Our James Straghan was supposed to have come from Newton-upon-Ayr, Ayrshire after his first wife (thought to be McGice) died in childbirth giving birth to twins who also do not seem to have survived. He went to Armagh in Northern Ireland and married Jane Craig about 1800 and settled in Carnagh, Armagh, Northern Ireland. Some of his children went to Canada and the USA and the name changed to Strachan. My line came to Western Australia in 1862 and the name changed to Strahan. We have found ancestors in the USA and the name is recorded as Strahin and Strain, so the spellings were probably changed with the pronunciation in the various places.
    Can’t believe how much work you have done – thought we had done a lot but
    your research is amazing.
    Lyn – Western Australia

  2. Thank you for your comments. I’m aware of the Newton-on-Ayr Strachans but have no idea if or how they link into my line. They possibly do, but too far back to be recorded. It’s interesting how the name changes spelling depending on who was doing the saying of it and who was doing the writing down.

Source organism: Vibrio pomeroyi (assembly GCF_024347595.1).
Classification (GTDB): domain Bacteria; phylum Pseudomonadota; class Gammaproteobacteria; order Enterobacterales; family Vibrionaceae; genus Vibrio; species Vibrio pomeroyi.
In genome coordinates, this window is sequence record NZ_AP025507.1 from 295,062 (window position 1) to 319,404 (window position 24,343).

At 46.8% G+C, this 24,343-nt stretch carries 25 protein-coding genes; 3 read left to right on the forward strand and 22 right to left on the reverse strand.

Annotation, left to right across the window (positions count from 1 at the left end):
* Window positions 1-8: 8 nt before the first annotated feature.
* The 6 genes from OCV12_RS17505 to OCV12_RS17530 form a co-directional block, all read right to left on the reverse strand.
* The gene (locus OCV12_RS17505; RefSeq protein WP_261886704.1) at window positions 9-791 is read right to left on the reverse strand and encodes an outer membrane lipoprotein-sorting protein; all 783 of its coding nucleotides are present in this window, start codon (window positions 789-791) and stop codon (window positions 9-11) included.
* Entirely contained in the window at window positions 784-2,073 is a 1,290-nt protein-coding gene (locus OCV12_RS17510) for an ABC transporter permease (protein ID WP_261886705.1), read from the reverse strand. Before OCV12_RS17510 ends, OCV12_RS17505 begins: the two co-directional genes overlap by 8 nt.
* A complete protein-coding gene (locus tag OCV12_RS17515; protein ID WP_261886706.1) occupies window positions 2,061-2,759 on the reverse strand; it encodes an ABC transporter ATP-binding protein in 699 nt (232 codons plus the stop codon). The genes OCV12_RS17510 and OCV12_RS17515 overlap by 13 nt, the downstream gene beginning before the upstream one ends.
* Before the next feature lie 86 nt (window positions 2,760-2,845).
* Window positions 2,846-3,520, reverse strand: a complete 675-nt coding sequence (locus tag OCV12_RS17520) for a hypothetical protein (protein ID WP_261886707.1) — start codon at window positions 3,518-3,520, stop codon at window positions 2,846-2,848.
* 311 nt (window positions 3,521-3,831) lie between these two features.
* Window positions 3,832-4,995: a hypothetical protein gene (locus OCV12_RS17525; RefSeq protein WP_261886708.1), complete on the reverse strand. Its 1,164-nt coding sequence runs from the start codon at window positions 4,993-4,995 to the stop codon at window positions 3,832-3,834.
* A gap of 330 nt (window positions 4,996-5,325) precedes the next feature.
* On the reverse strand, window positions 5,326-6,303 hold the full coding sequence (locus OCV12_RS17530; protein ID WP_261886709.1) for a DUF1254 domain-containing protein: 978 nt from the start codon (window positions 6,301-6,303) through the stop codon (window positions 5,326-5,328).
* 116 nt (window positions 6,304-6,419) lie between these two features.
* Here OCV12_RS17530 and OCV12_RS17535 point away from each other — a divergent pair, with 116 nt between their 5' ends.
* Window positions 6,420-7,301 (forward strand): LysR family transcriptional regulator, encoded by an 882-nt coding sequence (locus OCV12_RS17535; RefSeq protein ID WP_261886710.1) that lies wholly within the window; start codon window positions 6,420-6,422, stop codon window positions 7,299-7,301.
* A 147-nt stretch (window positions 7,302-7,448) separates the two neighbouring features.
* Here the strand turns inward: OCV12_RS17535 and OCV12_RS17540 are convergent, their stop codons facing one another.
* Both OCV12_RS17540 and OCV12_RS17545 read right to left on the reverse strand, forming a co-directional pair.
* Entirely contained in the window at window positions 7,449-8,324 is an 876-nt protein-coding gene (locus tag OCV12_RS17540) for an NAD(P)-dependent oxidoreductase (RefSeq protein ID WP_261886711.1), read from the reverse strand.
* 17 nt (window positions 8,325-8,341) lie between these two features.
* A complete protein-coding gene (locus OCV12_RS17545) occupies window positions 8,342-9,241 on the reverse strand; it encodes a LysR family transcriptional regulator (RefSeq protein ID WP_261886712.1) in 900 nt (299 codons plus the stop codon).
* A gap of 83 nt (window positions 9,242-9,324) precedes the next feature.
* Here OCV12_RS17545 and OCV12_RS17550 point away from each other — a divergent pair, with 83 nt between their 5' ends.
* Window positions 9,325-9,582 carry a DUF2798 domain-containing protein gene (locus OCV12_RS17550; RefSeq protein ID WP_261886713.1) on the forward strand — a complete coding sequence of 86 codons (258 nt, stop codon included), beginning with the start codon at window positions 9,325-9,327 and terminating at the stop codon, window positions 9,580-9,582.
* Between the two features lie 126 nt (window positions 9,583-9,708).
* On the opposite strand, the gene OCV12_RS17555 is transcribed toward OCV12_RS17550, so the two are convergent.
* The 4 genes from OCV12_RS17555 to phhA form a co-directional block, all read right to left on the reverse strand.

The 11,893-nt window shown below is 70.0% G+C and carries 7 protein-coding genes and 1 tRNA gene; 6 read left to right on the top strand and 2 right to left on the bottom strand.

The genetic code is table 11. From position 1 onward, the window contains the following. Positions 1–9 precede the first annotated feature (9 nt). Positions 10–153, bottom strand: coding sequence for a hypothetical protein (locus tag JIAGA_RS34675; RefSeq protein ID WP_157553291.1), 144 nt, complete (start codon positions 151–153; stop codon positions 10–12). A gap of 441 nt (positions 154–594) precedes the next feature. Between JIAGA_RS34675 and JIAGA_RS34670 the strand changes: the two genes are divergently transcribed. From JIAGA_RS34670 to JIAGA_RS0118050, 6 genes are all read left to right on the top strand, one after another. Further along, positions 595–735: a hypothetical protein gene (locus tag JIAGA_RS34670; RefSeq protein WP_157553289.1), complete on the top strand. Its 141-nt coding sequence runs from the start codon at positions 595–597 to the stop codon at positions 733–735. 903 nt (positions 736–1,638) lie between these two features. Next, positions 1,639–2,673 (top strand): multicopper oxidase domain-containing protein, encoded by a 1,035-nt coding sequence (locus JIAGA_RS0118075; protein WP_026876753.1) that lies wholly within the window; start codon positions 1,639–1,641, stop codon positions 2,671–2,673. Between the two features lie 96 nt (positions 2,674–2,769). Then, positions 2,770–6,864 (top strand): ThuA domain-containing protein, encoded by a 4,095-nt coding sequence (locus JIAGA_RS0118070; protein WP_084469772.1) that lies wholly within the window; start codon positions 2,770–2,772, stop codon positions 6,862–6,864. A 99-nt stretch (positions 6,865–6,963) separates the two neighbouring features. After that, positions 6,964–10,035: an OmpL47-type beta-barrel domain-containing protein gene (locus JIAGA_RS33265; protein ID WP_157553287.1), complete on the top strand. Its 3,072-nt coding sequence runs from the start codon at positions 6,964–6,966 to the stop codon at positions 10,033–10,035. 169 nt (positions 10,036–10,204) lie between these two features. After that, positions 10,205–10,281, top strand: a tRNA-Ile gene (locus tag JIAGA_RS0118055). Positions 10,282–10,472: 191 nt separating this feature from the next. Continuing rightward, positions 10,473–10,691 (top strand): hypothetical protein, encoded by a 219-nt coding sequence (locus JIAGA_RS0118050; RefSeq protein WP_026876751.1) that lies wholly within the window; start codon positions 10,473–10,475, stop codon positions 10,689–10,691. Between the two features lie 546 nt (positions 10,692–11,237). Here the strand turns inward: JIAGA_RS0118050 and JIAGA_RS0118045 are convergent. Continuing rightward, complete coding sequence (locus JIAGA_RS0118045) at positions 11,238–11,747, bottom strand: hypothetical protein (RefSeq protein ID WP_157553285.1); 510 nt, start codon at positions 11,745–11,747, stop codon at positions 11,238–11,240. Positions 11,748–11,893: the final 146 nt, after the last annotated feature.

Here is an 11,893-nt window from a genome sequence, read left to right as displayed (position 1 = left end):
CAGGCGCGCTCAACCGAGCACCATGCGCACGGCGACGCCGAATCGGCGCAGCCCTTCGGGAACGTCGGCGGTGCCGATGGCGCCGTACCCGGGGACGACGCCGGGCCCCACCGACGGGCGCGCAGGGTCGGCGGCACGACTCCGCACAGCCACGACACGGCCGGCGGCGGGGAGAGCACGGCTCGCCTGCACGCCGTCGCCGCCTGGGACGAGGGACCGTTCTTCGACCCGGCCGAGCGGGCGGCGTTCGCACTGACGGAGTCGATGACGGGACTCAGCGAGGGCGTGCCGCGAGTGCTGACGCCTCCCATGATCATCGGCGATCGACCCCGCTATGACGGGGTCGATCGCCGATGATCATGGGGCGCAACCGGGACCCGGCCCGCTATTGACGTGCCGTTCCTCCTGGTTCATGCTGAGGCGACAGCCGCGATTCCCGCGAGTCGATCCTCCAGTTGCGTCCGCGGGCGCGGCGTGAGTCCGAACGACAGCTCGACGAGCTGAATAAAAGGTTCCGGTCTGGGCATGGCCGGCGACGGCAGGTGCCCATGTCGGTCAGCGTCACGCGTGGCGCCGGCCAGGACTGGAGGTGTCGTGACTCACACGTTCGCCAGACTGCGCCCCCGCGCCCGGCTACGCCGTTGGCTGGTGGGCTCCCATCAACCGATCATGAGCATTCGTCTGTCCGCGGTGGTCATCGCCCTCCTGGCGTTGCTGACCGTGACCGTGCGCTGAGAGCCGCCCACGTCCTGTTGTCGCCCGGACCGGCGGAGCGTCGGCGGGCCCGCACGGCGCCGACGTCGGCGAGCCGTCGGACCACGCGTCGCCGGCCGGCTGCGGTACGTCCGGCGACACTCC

There are a couple of other people who’ve commented on my blog who are also researching the Newton Strachans. Do you know them?

  3. Interesting to see my family being blogged. I think you must be a third cousin once removed. Peter Watt and Hellen Alexander are my 3G grandparents.
    From Peter to John Watt and Mary Mearns then to William Watt and Margaret Spark and then to my grandmother Mary Watt after which it becomes Macdonalds.